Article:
fault sense) and TF*ICF scores, which we called DBpe-
dia Spotlight Mixed. The mixing weights were estimated
through a small experiment using linear regression over held
out training data. The results reported in this work used
mixed scores computed through the formula:
Mixed(r, s, C) =
1234.3989 P(r|s)
+0.9968 contextualScore(r, s, C)
0.0275 (2)
The prior probability P(r|s) was calculated as described
in Section 2.1. The contextual score used was the cosine sim-
ilarity of term vectors weighted by TF*ICF as described in
Section 2.4. Further research is needed to carefully examine
the contribution of each component to the final score.
4.2 Annotation Evaluation
Although we used an unseen dataset for evaluating our
disambiguation approach, it is possible that the type of dis-
course and the annotation style of Wikipedia would bias the
results in favor of systems trained with that kind of data.
The Wikipedia guidelines for link creation focus on non-
obvious references5. If a wikilink would not contribute to
the understanding of a specific article, the Wikipedia Man-
ual of Style discourages its creation. Therefore, we created
a manual evaluation dataset from a news corpus in order
to complement that evaluation. In this second evaluation,
we would like to assess completeness of linking as well. We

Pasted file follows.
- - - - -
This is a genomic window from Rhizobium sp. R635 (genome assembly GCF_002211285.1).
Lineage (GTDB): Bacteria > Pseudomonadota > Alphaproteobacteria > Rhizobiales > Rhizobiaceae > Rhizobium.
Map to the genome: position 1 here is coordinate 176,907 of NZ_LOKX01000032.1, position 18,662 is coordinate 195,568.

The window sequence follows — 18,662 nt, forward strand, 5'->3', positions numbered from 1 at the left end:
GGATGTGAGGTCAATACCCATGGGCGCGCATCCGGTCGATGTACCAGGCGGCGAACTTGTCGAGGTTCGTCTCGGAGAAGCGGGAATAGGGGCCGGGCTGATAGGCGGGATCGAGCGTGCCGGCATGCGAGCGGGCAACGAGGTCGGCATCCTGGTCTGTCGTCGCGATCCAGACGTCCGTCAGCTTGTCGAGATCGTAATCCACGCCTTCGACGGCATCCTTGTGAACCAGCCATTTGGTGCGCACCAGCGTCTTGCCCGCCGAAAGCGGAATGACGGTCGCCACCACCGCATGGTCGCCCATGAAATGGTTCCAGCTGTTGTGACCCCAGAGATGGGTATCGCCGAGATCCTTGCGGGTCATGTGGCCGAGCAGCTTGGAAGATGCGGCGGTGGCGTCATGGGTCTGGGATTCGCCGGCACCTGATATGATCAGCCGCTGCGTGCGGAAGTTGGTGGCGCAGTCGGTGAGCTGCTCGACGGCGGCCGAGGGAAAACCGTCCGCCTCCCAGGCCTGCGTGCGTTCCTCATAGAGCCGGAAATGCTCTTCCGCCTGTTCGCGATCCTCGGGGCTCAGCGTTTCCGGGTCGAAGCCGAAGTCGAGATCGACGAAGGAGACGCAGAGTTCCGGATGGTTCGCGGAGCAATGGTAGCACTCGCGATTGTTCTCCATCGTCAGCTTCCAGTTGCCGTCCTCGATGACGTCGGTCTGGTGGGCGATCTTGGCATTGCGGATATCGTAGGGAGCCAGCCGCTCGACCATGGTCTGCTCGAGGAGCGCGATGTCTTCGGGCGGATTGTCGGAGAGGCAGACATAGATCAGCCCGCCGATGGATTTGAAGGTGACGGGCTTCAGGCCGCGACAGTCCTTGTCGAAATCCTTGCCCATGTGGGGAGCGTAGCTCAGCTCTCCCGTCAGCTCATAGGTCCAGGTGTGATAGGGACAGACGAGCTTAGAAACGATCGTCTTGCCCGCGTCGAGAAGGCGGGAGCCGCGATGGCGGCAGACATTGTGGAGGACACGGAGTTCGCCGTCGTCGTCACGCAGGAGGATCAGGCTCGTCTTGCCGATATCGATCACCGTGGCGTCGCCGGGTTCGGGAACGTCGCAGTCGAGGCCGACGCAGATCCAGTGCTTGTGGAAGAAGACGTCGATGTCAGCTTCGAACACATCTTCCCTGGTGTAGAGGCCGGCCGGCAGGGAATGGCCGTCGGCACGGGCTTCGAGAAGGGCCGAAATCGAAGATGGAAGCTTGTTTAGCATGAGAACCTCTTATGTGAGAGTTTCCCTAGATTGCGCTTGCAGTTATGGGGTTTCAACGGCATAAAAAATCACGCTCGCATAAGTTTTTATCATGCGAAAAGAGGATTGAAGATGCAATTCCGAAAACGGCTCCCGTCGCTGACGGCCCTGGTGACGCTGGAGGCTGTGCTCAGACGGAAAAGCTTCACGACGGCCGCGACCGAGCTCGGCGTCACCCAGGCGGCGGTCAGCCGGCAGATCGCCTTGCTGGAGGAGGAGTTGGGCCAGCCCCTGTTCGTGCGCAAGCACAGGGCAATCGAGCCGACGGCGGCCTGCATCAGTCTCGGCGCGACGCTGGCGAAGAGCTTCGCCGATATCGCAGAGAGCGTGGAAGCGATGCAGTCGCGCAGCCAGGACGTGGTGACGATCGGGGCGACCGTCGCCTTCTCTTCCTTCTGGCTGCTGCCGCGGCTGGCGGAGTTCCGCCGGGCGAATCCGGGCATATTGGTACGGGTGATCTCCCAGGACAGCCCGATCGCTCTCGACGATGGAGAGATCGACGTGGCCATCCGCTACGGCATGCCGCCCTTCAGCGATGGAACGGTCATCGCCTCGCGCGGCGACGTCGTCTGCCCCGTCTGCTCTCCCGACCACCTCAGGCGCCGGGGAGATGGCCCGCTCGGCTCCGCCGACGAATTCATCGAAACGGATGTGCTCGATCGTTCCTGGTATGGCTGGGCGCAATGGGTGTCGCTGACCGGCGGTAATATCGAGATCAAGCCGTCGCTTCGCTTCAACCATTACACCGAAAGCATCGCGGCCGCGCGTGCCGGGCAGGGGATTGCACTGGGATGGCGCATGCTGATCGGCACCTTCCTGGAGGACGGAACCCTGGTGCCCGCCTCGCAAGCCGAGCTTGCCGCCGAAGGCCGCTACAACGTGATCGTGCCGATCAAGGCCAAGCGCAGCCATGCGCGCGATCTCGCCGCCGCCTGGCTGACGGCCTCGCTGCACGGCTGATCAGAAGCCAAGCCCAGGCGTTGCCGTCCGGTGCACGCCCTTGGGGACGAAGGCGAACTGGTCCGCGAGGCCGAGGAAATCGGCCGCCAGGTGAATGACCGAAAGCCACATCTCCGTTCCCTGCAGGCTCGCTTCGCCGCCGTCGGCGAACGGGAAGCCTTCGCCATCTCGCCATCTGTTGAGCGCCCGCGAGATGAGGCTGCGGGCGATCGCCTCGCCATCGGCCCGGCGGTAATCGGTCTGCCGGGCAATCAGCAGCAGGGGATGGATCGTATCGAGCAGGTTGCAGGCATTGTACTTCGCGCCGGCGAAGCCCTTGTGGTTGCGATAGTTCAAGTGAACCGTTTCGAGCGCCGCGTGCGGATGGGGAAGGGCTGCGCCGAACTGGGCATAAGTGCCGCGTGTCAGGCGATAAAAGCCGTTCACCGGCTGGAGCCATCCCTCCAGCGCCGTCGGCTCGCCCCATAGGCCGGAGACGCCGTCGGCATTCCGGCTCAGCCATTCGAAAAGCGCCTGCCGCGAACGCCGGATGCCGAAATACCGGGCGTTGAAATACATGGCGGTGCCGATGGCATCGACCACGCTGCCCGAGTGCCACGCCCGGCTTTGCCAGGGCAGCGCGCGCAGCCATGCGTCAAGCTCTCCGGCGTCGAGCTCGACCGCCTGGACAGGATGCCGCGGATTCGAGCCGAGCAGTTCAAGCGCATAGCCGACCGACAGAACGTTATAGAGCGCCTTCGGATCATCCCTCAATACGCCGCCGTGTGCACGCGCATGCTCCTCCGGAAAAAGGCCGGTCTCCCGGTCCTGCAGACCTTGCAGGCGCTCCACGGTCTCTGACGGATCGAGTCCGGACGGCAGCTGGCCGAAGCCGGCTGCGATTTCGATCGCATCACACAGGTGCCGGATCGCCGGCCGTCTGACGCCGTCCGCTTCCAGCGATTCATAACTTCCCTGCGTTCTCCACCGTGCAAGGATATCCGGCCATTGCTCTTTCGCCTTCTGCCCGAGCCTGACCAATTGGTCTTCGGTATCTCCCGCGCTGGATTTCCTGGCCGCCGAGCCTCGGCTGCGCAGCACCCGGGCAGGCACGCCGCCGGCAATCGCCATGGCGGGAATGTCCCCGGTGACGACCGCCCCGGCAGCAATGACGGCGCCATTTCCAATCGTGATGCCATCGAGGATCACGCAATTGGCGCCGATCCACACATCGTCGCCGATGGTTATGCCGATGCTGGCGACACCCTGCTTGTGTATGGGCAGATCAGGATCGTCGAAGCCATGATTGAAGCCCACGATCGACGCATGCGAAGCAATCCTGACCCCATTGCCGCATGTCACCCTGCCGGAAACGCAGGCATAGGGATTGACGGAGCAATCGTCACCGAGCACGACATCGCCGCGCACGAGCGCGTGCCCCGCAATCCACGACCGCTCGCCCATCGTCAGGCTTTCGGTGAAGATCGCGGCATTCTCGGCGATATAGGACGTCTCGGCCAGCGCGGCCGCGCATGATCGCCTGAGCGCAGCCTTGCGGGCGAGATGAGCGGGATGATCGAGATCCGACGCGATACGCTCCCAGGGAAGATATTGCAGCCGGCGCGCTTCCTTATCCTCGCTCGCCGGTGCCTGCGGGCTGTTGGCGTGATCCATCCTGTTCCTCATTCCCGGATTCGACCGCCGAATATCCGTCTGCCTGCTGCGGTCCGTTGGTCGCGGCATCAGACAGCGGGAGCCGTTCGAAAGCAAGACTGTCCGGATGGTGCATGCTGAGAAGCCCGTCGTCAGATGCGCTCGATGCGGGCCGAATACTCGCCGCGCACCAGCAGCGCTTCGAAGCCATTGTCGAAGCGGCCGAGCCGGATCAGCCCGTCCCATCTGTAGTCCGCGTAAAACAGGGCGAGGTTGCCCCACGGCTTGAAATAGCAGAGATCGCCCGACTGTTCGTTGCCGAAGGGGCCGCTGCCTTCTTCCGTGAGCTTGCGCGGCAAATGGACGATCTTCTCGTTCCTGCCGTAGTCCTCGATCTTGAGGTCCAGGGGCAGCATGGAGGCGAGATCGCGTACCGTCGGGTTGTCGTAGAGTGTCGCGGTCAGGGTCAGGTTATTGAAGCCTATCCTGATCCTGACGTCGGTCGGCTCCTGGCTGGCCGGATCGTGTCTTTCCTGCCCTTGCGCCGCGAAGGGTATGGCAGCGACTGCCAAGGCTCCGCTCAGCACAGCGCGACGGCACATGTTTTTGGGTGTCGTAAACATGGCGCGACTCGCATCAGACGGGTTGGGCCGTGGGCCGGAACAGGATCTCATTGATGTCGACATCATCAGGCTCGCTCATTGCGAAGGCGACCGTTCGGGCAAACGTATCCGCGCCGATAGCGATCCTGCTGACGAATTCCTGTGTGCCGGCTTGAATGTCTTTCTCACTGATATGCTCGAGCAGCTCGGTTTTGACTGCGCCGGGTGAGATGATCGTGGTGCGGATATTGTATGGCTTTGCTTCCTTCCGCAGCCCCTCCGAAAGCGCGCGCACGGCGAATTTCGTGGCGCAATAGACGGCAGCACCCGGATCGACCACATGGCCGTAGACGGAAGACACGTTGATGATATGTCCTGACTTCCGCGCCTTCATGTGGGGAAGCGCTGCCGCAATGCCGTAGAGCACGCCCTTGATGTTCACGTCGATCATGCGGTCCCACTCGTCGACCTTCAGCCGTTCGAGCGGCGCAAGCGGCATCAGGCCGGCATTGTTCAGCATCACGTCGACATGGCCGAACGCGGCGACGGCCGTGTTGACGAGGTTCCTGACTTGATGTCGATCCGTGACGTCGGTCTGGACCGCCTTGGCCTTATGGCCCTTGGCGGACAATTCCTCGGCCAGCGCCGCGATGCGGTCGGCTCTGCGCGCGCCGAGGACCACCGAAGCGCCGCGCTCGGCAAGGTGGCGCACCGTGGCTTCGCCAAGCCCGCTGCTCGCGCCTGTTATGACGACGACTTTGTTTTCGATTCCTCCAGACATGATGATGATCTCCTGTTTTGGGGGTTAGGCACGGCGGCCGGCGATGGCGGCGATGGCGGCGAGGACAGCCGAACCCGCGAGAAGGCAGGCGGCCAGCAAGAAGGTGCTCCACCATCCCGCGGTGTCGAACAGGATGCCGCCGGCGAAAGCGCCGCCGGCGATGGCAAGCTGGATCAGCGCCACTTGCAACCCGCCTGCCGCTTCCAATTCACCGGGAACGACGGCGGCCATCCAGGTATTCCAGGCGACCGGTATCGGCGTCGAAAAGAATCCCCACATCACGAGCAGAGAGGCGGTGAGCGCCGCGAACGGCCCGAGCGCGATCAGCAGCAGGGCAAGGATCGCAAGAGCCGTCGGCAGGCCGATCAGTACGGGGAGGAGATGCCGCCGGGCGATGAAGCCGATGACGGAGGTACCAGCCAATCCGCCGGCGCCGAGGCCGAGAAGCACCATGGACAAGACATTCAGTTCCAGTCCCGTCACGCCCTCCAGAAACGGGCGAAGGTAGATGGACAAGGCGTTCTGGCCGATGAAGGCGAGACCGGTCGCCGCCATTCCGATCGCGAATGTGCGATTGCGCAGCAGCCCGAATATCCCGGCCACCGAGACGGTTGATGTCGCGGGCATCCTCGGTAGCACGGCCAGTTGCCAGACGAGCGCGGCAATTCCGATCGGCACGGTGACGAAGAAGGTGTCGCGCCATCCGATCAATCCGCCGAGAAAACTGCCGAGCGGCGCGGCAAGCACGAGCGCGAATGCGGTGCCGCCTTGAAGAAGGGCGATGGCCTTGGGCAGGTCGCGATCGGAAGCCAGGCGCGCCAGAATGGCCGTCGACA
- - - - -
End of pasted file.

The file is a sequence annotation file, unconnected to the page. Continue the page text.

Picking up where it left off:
created an annotation scenario in which the annotators were
asked to add links to DBpedia resources for all phrases that
would add information to the provided text.
Our test corpus consisted of 30 randomly selected para-
graphs from New York Times documents from 10 different
categories. In order to construct a gold standard, each
evaluator first independently annotated the corpus, after
which they met and agreed upon the ground truth evalu-
ation choices. The ratio of annotated to not-annotated to-
kens was 33%. This corpus is available for download on the
project homepage.
We compared our results on this test corpus with the per-
formance of publicly available annotation services: Open-
Calais6, Zemanta7, Ontos Semantic API8, The Wiki Ma-
chine9, Alchemy API10 and M&W’s wikifier [20]. Linking
to DBpedia is supported in those services in different lev-
els. Alchemy API provides links to DBpedia and Freebase
among other sources. Open Calais and Ontos provide some
limited linkage between their private identifiers and DBpe-
dia resources. As of the time of writing, Ontos only links
people and companies to DBpedia. For the cases where the
systems were able to extract resources but do not give DB-
pedia URIs, we used a simple transformation on the ex-
tracted resources that constructed DBpedia URIs from la-
bels - e.g. ‘apple’ becomes dbpedia:Apple. We report re-
sults with and without this transformation. The results that
used the transformation are labeled Ontos+Na¨
ıve and Open
ıve. The service APIs of Zemanta, The Wiki Ma-
chine and M&W do not explicitly return DBpedia URIs, but